News

Commemoration of 2016 World Population Day

25 July 2016
“Moving South African youth forward by investing in teenage girls”

Commemoration of World PopulationDay, Youth Month and the International Nelson Mandela Day celebrations under the theme:

“Moving South African youth forward by investing in teenage girls”

The Department of Social Development commemorated the 2016 World Population Day (WPD) with participation of more than 800 young people at George Botha Community Centre in KwaNoxolo, outside Port Elizabeth on 22 July 2016.

The WPD is commemorated every year as a way to focus attention on critical population issues. This year, 2016, the focus is on investing in teenage girls. ‘The power of tomorrow rests in the hands of an informed and educated youth,’ Mr Jacques van Zuydam, Chief Director: Population and Development, emphasised as he explained to the audience of almost 800 young people the significance of having a day set aside to examine population issues.

The Department of Social Development hosted a youth dialogue at the George Botha Community Hall in KwaNoxolo, outside Port Elizabeth to engage with youth on issues affecting their community. Youth Dialogues are crucial in unpacking how youth feel about unique and complex issues affecting them within their communities. Honourable Minister Bathabile Dlamini had requested an opportunity to engage with youth to empower them to become 'agents of change' to shape their surroundings into a better tomorrow. ‘It is the collective responsibility of society to ensure that the girl child's values are enshrined.’

Considering the challenges that face young people, including teen pregnancy, high HIV infection rates, unemployment and gender based violence, a committed collective response is required, a response that goes beyond Government and includes civil society, NGOs, academic institutions, traditional and religious leadership and most importantly adolescents and young people themselves. A multisectoral response is needed, from all sectors. Educated and healthy girls stay in school longer, marry later, delay childbearing, have healthier children, develop life skills, and earn higher incomes. They can help lift themselves and their present and future families out of poverty.

The Department of Social Development has conducted some important research on ‘Factors Associated with Teenage Pregnancy’, and Ms Nondumiso Gwarube, Deputy Manager: Advocacy and IEC in the Eastern Cape Department of Social Development presented the findings for the Eastern Cape. She emphasised that access to information is critical to reduce the burden of teenage pregnancy and the spread of HIV among the youth.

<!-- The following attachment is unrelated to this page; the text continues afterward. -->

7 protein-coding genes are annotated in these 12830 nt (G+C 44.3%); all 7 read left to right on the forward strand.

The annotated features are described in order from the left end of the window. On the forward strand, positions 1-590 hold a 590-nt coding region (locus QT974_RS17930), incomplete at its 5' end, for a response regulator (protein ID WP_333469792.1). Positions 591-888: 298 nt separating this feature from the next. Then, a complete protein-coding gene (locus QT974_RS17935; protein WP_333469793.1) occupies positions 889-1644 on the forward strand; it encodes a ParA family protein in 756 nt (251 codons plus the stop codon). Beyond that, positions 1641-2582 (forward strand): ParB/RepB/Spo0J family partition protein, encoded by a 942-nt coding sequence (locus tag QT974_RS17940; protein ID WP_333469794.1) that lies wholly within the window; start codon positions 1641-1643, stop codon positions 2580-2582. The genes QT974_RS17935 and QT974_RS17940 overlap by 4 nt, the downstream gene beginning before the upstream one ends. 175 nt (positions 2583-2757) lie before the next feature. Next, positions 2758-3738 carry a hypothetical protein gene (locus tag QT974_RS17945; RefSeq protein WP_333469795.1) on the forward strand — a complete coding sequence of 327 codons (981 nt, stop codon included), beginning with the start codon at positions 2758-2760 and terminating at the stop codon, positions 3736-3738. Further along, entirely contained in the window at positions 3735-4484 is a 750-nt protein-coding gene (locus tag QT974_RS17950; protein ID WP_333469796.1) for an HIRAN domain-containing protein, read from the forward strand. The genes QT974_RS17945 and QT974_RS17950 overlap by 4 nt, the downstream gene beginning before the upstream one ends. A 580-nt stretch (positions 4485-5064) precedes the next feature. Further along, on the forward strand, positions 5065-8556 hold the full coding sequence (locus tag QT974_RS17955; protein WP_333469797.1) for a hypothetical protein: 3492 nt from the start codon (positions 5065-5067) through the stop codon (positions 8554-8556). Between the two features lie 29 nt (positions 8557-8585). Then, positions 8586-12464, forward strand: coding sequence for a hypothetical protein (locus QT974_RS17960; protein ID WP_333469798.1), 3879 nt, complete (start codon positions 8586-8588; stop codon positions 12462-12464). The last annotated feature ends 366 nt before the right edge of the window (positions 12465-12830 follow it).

Mr Vusimuzi Makinana from the National Youth Development Agency spoke about ‘Investing in Young People’, and emphasised that one of the greatest investments we can make in our youth is not money, but time. Youth need to be groomed into becoming active citizens.

Minister Batabile Dlamini with Ms. Navchaa Suren, UNFPA Deputy Representative

Mr. Ndzuzo Mlandu (Partners in Sexual Health) introduced the Siyakwazi Youth Network, which is a collaboration between Partners in Sexual Health, NYDA, IPPF and the Department of Social Development. The aim of the Network is to create a social media platform for dialogue by young people on Sexual and Reproductive Health and Rights (SRH&R) in order to increase their understanding end empower them to engage in advocacy. 

 

Ms Navchaa Suren, Deputy Representative of UNFPA South Africa, delivered a message of support and re-emphasised the importance of investing in teenage girls, especially considering the fact that there are still around 2000 new HIV infections every week. S She called for continued investment in young people and reconfirmed the UNFPA’s commitment to support government.

Cllr Sibeko, representing the Mayor of Nelson Mandela Bay, encouraged the young people not to forget the role of the youth in the past, and called on young people to take charge of their lives, and their destinies.

This event in KwaNoxolo was significant in that it demonstrated a very real commitment from government to interact with young people – ‘nothing about the youth without the youth’ – and the packed hall of vibrant and engaged young people was a statement of what can happen when we invest in the education and empowerment of young people.